Adverse Possession in Connecticut
Adverse possession is a legal principle that allows someone who has used and occupied another person's land for a certain period of time to potentially become the legal owner of that property.
To establish adverse possession in Connecticut, several elements must be met. The person claiming adverse possession must show that their use of the land has been open, notorious, continuous, exclusive, adverse, and under a claim of right for a minimum of 15 years. Open and notorious means that the use of the land is visible and obvious to others, and that the true owner of the land should have been aware of the use. Continuous means that the use has been ongoing for the entire 15-year period without interruption or abandonment. Exclusive means that the person claiming adverse possession has used the land to the exclusion of others, including the true owner. Adverse means that the use was not with the permission or consent of the true owner. “Under a claim of right” means that the person claiming adverse possession used the property claiming to own the property.
If all these elements are met, the person claiming adverse possession may be able to file a lawsuit to quiet title, which is a legal action that seeks to have the court declare the claimant as the legal owner of the land. However, it is important to note that adverse possession cases can be complicated and fact-specific, and any case outcome will depend on the unique circumstances and evidence presented. In addition, to prevail in an adverse possession claim, the claimant must establish each element by “clear and positive proof,” which is a higher burden of proof than in a typical civil case.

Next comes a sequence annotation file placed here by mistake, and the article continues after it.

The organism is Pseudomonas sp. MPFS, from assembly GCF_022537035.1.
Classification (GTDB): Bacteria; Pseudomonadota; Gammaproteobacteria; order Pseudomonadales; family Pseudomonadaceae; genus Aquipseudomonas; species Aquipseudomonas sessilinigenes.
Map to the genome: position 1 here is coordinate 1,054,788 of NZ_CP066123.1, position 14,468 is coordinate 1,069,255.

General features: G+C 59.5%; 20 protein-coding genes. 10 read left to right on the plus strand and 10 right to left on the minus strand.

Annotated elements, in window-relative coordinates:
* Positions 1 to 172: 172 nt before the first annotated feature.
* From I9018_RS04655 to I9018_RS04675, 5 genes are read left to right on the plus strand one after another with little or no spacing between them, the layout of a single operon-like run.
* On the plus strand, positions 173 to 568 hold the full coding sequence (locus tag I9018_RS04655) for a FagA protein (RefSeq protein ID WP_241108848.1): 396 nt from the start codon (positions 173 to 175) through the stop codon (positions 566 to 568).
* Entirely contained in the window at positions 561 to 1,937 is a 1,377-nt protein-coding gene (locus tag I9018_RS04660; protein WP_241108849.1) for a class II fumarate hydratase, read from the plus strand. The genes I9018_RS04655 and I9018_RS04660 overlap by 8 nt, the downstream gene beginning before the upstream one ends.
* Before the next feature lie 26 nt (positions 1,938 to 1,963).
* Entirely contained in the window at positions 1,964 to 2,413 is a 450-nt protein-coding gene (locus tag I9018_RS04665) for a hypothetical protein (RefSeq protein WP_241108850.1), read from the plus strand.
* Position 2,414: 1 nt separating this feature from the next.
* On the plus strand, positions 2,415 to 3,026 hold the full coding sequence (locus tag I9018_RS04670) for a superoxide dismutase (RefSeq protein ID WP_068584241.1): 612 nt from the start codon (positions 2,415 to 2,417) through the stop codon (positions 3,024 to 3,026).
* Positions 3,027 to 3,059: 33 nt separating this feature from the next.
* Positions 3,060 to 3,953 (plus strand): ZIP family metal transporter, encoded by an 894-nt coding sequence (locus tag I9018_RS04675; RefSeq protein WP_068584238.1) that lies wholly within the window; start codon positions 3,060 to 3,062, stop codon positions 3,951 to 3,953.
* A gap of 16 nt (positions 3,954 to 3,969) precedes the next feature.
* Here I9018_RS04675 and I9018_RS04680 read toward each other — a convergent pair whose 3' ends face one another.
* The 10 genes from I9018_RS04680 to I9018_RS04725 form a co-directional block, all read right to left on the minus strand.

If you are considering pursuing an adverse possession claim, it is crucial to seek the advice of an experienced lawyer who can evaluate your situation and provide guidance on the best course of action. A skilled attorney can assist with gathering evidence, negotiating with the true owner of the land after the lawsuit is filed, and advocating for your rights in court.
If you are defending against an adverse possession claim, obtaining experienced counsel to protect your rights is equally important. For example, you may have the ability to stop the adverse possession claim from accruing if you record a notice that you dispute the claim on the land records under Conn. Gen. Stat. § 52-575.
Our law firm’s attorneys have extensive experience representing clients in adverse possession cases throughout Connecticut. We understand the complexities of this area of law and are committed to providing our clients with personalized and effective legal representation. Contact us today to schedule a consultation and learn more about how we can help you with your adverse possession claim.